GALICE — Mike Robillard's guided float trip down the wild section of the Rogue River had all the makings of an epic family adventure.

GALICE — Mike Robillard's guided float trip down the wild section of the Rogue River had all the makings of an epic family adventure.

Ten people and three days on the wild Rogue beginning Saturday. One night sleeping on a beach, the next in a rustic backwoods lodge. In between, they'd see such fantastic sites as Zane Grey's cabin at Winkle Bar and the majesty of Mule Creek Canyon, while experiencing the exhilaration of zig-zagging through the Class IV rapids at Blossom Bar.

The family did it two years ago to celebrate his father-in-law's 70th birthday, and this could be the last chance for his mother-in-law to ride the wild Rogue.

"That's a pretty important part of it because you just never know," says Robillard, 43, of Sisters.

But the Robillards — along with 110 others who have permits to launch into the Wild Rogue on Saturday — will be staying home or rafting elsewhere.

Federal river managers Wednesday closed the Rogue's 34-mile wild section indefinitely after a lightning fire burned to the river bank and threatened to jump the canyon, which means no one, including floaters, hikers or campers — can enter the section.

"There's fire at the river," says BLM spokesman Jim Whittington. "We've got a lot of that, and we think by the weekend we'll have it at both sides of the river.

"It just seemed to be the best decision to take the public-safety concern off the table," he says.

The last time a wildfire jumped the canyon was during the infamous Quail Creek fire of 1970, and this week marks the first time a fire closed access to the lower Rogue canyon since 2005, when a fire upstream of Blossom Bar closed access for 11 days.

Those incidents seem like a hiccup compared to what may lie ahead. The Jenny fire, burning about 10 miles downstream of Grave Creek, is one of three fires in the Big Windy Complex, which had burned 3,700 acres as of Thursday, and one of about 75 fires burning across more than 55 square miles in Southern Oregon.

"We're in for it," Whittington says. "We're going to have fire on the landscape in this part of Oregon until we get a pretty significant event. I'm thinking October."

That's more than grim news to Brad Niva, whose Rogue Wilderness Adventures business in Merlin owns one of 17 permits for commercial traffic in the canyon and is the largest outfitter there.

When word of the closure came Tuesday, Niva and other outfitters considered it premature and instead wanted access — with the understanding that the fire area be a pass-through zone.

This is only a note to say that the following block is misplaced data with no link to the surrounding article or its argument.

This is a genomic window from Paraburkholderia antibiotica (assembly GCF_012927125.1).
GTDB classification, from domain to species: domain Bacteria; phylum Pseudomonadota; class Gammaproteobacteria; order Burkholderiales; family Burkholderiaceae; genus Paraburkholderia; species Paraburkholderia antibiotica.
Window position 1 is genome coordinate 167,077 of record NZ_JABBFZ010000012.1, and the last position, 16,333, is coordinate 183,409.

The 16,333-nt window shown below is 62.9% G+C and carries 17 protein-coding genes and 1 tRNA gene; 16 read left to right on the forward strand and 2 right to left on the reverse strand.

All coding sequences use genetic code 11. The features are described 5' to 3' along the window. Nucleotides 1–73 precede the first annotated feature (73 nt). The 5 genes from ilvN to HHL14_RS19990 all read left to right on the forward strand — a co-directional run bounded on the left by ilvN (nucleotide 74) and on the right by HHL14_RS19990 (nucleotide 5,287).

But while looking at new fire maps Wednesday afternoon that showed the fire reaching the wild Rogue's south bank, Niva reached a grim understanding.

The closure "is probably the right call," Niva says. "We'll have to wait and see."

But waiting comes at a great cost.

Still reeling from the Great Recession, the wild Rogue's outfitter industry was just starting to pull out of its dark financial times, Niva says.

"This was going to be our catch-up year to make up some lost ground," he says.

Now the industry is likely losing about $100,000 a day, and August is the busiest month for outfitters, Niva says.

"I'm still kind of dazed right now," he says. "I don't know what to do. I just hope wind blows the fire away from the river."

Some outfitters this week have been ferrying firefighting equipment downstream to crews manning Black Bar Lodge, the Rogue River Ranch and Winkle Bar, where Zane Grey's cabin will get fire-wrapped to preserve it should flames from the Jenny fire turn around and threaten it, Whittington says.

The smoke has been so thick fire crews can't see the fire, but that's not the worst of it, he says.

Once winds blow out the smoke, the fear is that those cool winds will fan the flames and send the fire roaring upstream and eventually to the north side across a river bend, Whittington says.

As word of the closure loomed Tuesday, some floaters with permits left Grave Creek knowing they were entering a fire area.

If his family's permits were for Tuesday instead of Saturday, Robillard says he probably would have launched.

"All the smoke would have been disappointing, but we would have gone," Robillard says.

Dave Strahan of Grants Pass believes Robillard is lucky he didn't make that call.

A veteran river-runner, Strahan was in the canyon in the fall of 1987 when smoke from the 96,460-acre Silver fire filled the canyon. Camping at Tacoma that last night, Strahan says, they could feel the weight of the smoke and heat engulf them, burning their eyes and throats.

"You could barely see across the river," Strahan says. "I have been down there many, many times, and that trip was the only one I can say I really didn't enjoy that much."

Strahan was prepped to cancel his canyon trip next week because of smoke even before the BLM took care of that for him.

Gayle Donsky also would have done the same.

The Mill Valley, Calif., woman was supposed to launch today as part of an eight-person family trip that would have mirrored one she took 24 years ago.

The guided party was to include two young Southern California nieces who have never rafted.

Instead, they'll get their first taste of rafting on California's American River, but Donsky won't be there.

"I'm sure the girls will have a terrific time, but I'm spoiled by the Rogue," Donsky says. "The Rogue River is a phenomenal, beautiful river to go on. Too bad it's closed."

Reach reporter Mark Freeman at 541-776-4470 or Follow him on Twitter at